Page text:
Tent Caterpillars

Les Harrison is the UF/IFAS Wakulla County Extension Director

Summer is a popular time of year for camping. As school ends, parents are busy signing their kids up for day and overnight camps. Tent moths have a similar plan in mind for their young.

Though their parents are long gone by the time they hatch, tent caterpillars are born to camp. Once they have set up in your yard, you may have a hard time getting them to leave.

These native caterpillars build large, thick nests in the forks and crotches of many kinds of trees–seemingly, the ones especially valued by the homeowner. The silky tent-shaped nests are easy to see and identity on the upper branches of host trees.

The caterpillars which emerge in the spring of 2015 were laid in the spring of 2014. The adult moth lays her eggs in a single batch in May to July. There are 200 to 300 eggs laid in the group.

The mass of eggs are shiny, reddish-brown and look like dried foam. They are ordinarily about six inches back from the tip of a thin twig in host tree.

In approximately three weeks, the eggs contain fully-formed caterpillars, but the small caterpillars remain in the eggs until the following spring.

In late-February to mid-March, they chew their way through the egg shells, ready to eat, as their host tree is entering the spring budding period with plentiful, tender vegetation.

The voracious larvae immediately infest and–if in sufficient numbers–defoliate plum, cherry and many others. Normally the trees recover after a few weeks, but weakened or diseased trees may die.

When not eating, the newly-hatched caterpillars construct their silk tent. The caterpillars use a pheromone trail to guild them back home when feeding is done.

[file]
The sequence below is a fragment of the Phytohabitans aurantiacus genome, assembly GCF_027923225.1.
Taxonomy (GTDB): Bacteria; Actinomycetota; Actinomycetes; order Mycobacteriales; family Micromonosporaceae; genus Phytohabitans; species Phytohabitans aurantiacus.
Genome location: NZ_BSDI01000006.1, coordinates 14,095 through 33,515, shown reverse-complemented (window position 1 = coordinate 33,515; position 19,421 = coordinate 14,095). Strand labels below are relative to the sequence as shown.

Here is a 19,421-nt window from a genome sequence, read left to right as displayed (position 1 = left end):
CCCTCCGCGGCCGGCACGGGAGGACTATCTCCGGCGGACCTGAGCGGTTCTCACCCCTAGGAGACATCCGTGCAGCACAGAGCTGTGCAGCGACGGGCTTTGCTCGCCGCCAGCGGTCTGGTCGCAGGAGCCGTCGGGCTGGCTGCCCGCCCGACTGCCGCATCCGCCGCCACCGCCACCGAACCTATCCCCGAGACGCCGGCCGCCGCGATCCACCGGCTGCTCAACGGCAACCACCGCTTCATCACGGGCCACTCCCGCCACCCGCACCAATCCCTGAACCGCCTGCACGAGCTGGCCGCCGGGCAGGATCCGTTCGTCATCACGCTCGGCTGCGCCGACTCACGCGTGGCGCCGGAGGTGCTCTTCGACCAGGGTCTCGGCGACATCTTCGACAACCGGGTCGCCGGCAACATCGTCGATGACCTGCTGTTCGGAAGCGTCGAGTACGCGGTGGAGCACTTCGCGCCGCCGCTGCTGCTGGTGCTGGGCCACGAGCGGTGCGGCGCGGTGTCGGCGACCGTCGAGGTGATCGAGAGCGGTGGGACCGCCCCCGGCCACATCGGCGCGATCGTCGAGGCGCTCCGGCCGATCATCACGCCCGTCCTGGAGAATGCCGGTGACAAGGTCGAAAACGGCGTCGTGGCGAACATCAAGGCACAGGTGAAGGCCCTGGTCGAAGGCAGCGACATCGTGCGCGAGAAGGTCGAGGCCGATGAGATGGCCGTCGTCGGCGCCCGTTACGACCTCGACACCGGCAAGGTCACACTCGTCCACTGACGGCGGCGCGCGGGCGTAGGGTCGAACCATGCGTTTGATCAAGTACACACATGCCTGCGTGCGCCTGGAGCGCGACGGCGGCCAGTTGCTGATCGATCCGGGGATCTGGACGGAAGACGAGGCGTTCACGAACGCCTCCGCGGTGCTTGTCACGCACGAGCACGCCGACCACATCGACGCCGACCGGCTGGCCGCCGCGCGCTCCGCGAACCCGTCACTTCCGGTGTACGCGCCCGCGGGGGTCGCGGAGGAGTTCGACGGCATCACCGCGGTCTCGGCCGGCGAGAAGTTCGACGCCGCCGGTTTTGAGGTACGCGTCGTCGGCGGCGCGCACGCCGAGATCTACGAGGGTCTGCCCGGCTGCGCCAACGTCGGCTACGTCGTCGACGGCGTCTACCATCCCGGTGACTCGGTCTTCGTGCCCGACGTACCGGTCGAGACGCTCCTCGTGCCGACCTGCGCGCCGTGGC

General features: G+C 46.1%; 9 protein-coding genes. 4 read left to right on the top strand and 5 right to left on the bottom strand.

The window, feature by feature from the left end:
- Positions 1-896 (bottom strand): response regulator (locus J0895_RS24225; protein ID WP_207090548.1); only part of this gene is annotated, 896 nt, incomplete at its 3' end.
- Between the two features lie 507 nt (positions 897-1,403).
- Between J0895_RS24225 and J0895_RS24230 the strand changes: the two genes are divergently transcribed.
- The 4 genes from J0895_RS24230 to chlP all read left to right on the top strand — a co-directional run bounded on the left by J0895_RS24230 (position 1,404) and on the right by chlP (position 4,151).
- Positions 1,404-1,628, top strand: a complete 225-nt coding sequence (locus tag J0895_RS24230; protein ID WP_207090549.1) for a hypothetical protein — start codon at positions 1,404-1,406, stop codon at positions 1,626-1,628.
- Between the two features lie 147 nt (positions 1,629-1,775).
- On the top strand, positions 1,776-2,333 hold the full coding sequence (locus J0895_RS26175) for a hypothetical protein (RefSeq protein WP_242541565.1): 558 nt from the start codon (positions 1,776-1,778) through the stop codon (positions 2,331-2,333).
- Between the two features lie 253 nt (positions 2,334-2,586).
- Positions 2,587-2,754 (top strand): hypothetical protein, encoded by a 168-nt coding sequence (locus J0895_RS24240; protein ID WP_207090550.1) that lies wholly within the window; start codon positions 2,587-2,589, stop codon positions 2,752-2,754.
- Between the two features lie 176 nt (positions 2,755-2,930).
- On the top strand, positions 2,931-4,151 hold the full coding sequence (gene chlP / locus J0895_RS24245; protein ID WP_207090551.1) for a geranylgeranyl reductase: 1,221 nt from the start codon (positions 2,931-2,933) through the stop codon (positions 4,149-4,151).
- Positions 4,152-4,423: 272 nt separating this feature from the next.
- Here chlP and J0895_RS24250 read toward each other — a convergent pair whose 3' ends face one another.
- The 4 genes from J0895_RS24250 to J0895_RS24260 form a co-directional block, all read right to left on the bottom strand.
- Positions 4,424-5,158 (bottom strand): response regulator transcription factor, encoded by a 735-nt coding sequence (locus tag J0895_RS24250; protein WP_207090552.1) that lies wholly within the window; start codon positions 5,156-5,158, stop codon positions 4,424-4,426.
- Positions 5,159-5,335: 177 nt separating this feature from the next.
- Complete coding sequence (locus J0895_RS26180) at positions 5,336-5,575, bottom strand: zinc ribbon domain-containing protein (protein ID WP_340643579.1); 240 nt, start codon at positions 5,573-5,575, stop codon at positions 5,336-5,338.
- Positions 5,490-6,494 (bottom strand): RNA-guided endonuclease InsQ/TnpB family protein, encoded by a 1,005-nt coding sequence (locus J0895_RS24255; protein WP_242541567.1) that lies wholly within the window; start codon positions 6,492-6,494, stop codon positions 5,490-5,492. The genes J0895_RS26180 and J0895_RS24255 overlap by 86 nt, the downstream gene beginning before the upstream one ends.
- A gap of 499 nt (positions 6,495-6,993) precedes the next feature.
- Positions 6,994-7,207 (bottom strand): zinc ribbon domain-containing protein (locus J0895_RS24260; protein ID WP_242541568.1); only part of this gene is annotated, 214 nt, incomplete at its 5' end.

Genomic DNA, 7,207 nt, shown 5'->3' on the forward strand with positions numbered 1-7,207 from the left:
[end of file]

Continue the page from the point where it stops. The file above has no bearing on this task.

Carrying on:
A social insect, the eastern tent caterpillars congregate at their specific tent during the night and in rainy weather, expanding it to accommodate their growing size. These caterpillars do not feed within their nests, keeping it clean and neat.

The caterpillars disperse to colonize new areas when maturity is reached. They construct cocoons in protected places once they have sufficiently scattered.

Birds are not attracted to these hairy caterpillars. If they have a heavy concentration of black cherry leaves in their diet, the caterpillars will have a bitter, acrid, taste.

Parasitic wasps and weather are the two most common causes of caterpillar death. These caterpillars are especially susceptible to cold weather once they have emerged from their eggs.

About two weeks later, an adult moth emerges to begin the process again. Mating and egg-laying commonly occur within 24 hours of the moths emerging from their cocoons.

These brown moths are nocturnal and are encountered in flight only at night. They are an inch to two inches wingtip to wingtip at maturity, and easy to overlook.

Unfortunately, once they set up camp, they always overstay their welcome.

For more information on tent caterpillars and moths, view the EDIS publication, Forest Tent Caterpillar.

Contact your UF/IFAS Wakulla County Extension Office at 850-926-3931 or https://blogs.ifas.ufl.edu/wakullaco/ to learn more about Eastern Tent Caterpillars in Wakulla County.


Posted: May 13, 2015

Category: Natural Resources, Wildlife
Tags: Animals, Big Bend Bugs!, Bugs, Caterpillar, Caterpillars, Environment, Extension, Florida, Insect, Insects, Landscape, Lawn & Garden, Les Harrison, Local, Moth, Moths, Native, Native Plants, Natural Resource, Natural Wakulla, Nature, North Florida, Pest, Pests, Plants, Species, Tent Caterpillar, Tent Moth, Tent Worms, The Wakulla News, Trees, Wakulla, Wakulla CED, Wakulla County, Wakulla County Extension, Wakulla Extension, Wildflowers, Wildlife

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